Ah. Yesterday I had the first lunch out with friends I’ve had in 4 months. I won’t lie, it felt a little weird to be on the terrace eating with people I don’t live with and without masks so we could eat. Although, I had to do it some time on the street, people we know walked by and stopped to chat and I found myself leaning away from them as they spoke, masked up. Like a reflex now.
After months, I collected the random used books I had accepted virtually, to support the clean up and restoration of the British cemetery here in Valencia. And I was happily surprise Jane Austin was hidden in the mix. My all-time favorite – Pride & Prejudice – greeted me warmly.
It was nice to spend time with other people. But a lunch that would normally have been hours long, stretching until the early evening, was surprisingly short. I found after the main course I was ready to skip coffee and desert and to go home. Not because I wasn’t enjoying myself, but I had this need to get back inside. Weird – I know.
During lunch our conversation turned to real estate. One of the people we know is selling a house she inherited in the UK and she was talking about how it’s going. And it was an education.
In the UK, they have something called ‘chains’ where houses are stuck in this long line of offers and agreed contracts where each house’s sale is contingent upon the the sale of the buyer’s house, who’s contingent upon another seller’s house, and another buyer’s house, etc. There can be an unlimited number of homes in this chain. And there is no time limit as to when this long line of a pyramid scheme has to take place. In the meanwhile, everyone who has ‘agreed a contract’ has their property tied up, including earnest money in escrow at risk if they pull out. Madness. It can take years.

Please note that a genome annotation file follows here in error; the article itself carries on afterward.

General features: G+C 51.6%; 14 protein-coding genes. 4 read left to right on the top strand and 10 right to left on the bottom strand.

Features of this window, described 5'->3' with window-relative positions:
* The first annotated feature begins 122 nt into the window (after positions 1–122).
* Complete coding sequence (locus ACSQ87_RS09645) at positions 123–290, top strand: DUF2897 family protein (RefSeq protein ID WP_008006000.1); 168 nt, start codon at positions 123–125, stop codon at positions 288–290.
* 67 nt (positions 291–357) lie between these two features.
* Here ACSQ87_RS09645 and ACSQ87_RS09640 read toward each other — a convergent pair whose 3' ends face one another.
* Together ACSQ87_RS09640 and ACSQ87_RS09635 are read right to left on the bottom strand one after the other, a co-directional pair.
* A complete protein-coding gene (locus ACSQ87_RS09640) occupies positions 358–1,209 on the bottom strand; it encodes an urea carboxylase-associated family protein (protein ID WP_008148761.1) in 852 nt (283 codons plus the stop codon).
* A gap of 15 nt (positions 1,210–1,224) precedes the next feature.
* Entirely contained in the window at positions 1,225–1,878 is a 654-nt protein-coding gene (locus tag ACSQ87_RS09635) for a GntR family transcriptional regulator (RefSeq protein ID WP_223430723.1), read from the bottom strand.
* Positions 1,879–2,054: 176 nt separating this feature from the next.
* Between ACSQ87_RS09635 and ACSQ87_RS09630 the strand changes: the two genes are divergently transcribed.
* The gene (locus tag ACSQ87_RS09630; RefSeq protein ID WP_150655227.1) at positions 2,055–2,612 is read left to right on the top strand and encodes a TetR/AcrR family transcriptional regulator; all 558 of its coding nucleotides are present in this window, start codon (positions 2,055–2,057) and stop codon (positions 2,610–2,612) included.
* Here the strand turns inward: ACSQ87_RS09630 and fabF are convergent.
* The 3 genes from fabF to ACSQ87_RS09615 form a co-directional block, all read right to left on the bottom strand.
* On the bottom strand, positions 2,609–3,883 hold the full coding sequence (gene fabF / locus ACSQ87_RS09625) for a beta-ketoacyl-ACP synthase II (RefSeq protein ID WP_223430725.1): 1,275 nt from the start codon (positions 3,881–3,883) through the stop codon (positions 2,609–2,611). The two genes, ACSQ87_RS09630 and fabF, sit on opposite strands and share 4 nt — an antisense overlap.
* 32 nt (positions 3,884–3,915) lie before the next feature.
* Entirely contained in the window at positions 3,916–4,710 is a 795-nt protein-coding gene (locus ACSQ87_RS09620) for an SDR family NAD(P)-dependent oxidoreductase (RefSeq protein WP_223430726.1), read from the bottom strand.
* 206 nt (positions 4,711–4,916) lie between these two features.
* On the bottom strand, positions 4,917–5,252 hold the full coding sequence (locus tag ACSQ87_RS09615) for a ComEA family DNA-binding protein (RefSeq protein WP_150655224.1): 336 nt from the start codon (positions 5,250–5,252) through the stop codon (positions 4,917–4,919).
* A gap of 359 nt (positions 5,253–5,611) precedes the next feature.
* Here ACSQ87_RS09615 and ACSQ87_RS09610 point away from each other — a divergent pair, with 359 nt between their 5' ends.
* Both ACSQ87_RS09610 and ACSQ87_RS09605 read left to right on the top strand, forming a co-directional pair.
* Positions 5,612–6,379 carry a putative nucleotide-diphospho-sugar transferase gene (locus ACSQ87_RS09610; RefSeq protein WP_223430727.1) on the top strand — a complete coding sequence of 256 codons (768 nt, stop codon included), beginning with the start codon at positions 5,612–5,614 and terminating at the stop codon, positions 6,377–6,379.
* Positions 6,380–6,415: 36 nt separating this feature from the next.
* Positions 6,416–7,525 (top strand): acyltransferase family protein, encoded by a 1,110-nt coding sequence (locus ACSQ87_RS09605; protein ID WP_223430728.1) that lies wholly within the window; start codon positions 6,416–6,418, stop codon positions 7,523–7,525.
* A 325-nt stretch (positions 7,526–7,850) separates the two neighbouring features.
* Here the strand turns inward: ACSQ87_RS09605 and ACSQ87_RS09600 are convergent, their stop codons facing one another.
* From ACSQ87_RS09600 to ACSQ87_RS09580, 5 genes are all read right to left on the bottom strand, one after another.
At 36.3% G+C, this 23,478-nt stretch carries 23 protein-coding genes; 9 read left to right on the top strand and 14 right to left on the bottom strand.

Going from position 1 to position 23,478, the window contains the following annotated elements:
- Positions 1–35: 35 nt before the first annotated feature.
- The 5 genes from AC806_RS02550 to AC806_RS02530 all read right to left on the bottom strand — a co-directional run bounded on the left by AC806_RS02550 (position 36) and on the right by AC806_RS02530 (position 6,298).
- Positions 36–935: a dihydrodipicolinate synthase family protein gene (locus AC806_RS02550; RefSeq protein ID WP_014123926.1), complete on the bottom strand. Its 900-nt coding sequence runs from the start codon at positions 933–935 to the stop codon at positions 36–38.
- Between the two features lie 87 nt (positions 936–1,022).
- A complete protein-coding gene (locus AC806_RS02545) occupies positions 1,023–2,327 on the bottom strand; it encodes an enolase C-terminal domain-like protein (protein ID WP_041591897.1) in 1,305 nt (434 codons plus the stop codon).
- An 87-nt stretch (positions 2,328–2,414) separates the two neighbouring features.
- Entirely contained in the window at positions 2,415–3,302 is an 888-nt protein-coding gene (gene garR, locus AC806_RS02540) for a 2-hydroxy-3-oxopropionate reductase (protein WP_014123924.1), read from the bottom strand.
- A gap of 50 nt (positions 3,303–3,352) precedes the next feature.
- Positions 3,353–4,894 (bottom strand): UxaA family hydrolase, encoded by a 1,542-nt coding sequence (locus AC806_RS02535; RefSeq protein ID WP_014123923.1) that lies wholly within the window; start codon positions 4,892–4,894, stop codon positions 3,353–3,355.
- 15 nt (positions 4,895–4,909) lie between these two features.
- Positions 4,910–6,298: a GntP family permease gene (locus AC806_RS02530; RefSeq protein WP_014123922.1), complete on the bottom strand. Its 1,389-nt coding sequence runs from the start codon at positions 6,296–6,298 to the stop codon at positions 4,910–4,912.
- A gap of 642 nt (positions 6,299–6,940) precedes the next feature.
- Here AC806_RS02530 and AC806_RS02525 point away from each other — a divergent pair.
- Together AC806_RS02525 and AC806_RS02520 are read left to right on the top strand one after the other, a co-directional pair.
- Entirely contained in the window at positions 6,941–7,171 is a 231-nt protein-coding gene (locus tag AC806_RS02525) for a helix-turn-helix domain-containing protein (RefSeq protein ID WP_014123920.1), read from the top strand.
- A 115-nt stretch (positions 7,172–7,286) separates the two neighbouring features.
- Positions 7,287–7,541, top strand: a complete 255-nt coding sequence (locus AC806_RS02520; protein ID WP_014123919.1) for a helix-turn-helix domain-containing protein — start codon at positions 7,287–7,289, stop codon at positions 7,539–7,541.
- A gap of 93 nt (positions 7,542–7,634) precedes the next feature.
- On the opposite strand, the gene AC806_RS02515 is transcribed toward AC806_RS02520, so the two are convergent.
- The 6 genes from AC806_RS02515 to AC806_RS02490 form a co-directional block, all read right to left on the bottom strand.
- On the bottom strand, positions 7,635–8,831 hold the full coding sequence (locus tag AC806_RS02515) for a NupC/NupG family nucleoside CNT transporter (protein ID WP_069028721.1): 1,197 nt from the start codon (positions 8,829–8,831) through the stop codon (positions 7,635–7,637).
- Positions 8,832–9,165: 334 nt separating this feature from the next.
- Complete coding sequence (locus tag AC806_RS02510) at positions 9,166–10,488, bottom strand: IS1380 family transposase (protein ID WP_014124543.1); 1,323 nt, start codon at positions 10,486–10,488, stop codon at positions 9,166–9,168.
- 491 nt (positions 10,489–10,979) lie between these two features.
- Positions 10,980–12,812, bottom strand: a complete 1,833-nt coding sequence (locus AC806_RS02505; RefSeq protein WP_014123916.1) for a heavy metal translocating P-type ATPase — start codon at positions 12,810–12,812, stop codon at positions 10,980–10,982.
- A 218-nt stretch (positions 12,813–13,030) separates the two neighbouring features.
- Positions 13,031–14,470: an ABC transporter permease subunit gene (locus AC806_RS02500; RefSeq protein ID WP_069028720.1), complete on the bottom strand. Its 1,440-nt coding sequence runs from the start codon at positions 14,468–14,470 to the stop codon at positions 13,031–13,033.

In Britain, they also do the real estate listings like they do in Spain. Where the agent lists the property but the buyer and the seller will need their own solicitors to handle the contracts. And I learned something I didn’t know about purchasing a home here and it will come in handy.
In Spain, as in the UK, we will find a house. Before we make a formal offer – but after we have a gentleman’s agreement about the price with the owner (we had this on two properties before) – we will have a survey done (ours fell through before we completed this). That’s an] home inspection for my US readers. Once that’s complete, contracts are drawn up and exchanged by the buyer and seller. Yes, I knew all that.
But what I didn’t know, in Spain – unlike the UK – there is a time limit on the closing date. So you have to set it at least 3 months out – maybe more just ot be safe – to get everything ticked and tied, because as the buyer, if you miss this date for any reason the seller takes your earnest money. As a seller, if for some reason you ‘don’t deliver the property to the buyer’ you will have to pay them twice the earnest money for wasting their time. One of my friends at the lunch yesterday was the beneficiary of this for a new house here in Valencia when a builder couldn’t deliver on time. She explained how it all worked. Interesting.